More than five people are dead after an angry mob attacked a police station in western China. According to Chinese media reports, a mob attacked the police building in Hotan in the Xinjiang region, taking hostages and setting it on fire. Paramilitary police are said to have then launched a counter attack in which several hostage takers were killed.
    http://www.abc.net.au/news/2011-07-1...tation/2799554
    A scrimmage in a Border Station
    A canter down some dark defile
    Two thousand pounds of education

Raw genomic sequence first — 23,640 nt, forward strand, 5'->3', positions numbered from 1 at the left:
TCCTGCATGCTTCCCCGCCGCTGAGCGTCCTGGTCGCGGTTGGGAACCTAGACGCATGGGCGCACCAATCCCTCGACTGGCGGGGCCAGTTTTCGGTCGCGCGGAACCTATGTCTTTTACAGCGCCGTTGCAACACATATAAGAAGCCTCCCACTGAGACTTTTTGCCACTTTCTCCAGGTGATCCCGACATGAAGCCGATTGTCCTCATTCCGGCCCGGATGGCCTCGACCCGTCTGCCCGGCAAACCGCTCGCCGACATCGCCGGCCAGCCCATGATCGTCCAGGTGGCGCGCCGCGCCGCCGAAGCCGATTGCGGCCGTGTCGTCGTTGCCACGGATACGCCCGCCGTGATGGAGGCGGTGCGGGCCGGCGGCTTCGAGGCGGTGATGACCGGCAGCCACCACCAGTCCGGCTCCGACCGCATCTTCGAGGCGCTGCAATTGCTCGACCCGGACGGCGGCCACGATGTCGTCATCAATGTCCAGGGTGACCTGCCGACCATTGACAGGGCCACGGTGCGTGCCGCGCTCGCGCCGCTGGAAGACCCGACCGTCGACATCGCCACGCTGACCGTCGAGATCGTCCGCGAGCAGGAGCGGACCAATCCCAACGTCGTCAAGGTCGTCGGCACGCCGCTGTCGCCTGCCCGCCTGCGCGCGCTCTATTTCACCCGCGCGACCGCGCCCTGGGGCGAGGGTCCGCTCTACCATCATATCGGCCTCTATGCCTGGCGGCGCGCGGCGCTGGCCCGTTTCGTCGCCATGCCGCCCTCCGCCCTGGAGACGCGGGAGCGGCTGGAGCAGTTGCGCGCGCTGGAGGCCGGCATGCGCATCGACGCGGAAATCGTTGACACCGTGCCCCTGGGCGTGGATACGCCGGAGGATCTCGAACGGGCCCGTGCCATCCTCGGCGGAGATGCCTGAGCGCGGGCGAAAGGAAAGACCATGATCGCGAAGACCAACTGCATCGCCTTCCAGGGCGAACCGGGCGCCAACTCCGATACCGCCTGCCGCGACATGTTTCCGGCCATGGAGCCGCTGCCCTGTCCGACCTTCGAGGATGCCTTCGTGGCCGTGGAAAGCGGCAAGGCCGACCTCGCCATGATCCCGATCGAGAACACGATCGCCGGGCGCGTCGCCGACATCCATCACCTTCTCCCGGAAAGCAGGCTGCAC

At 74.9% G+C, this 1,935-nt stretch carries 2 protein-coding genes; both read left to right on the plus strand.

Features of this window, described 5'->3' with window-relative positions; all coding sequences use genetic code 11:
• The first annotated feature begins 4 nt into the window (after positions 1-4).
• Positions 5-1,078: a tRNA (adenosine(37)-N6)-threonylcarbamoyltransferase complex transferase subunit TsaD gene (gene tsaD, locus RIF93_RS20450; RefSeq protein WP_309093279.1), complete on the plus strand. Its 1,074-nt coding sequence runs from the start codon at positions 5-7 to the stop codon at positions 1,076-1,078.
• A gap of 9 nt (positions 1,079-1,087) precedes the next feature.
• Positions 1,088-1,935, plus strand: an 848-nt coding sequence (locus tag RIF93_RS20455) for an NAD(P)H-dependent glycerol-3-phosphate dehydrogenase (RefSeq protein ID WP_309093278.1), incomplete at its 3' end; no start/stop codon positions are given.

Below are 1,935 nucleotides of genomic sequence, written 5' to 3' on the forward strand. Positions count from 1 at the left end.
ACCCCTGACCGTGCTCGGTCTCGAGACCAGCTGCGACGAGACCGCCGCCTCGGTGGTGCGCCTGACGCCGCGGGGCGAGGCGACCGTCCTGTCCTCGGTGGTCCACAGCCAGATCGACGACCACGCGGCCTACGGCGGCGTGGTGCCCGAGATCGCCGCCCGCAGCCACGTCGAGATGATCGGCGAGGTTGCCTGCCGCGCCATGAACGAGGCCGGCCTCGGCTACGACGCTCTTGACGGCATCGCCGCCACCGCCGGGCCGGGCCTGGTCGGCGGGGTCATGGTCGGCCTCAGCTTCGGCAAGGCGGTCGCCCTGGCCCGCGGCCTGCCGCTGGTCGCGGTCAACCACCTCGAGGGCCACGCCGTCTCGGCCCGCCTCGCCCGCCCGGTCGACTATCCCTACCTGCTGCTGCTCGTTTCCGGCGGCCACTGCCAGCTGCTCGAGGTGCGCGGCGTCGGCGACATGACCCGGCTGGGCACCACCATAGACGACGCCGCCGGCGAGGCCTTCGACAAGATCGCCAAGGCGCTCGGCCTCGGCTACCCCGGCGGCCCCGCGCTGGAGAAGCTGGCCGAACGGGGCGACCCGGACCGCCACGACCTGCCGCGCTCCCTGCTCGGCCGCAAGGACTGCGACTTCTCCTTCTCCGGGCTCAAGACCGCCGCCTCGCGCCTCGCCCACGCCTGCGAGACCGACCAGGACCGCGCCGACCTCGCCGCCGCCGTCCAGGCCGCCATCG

Drops to a ten-rupee jezail


    http://i.imgur.com/IPT1uLH.jpg

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    AdamG,

    Such incidents as you posted above are regular occurrences in China, particularly in the rural areas, although sometimes in the urban areas and notably in Urumchi in July 2009. I cannot readily find a reference source.
    davidbfpo

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    You can expect to have many anecdotes and episodes in a 1+ billion people nation. It takes statistics to improve observations.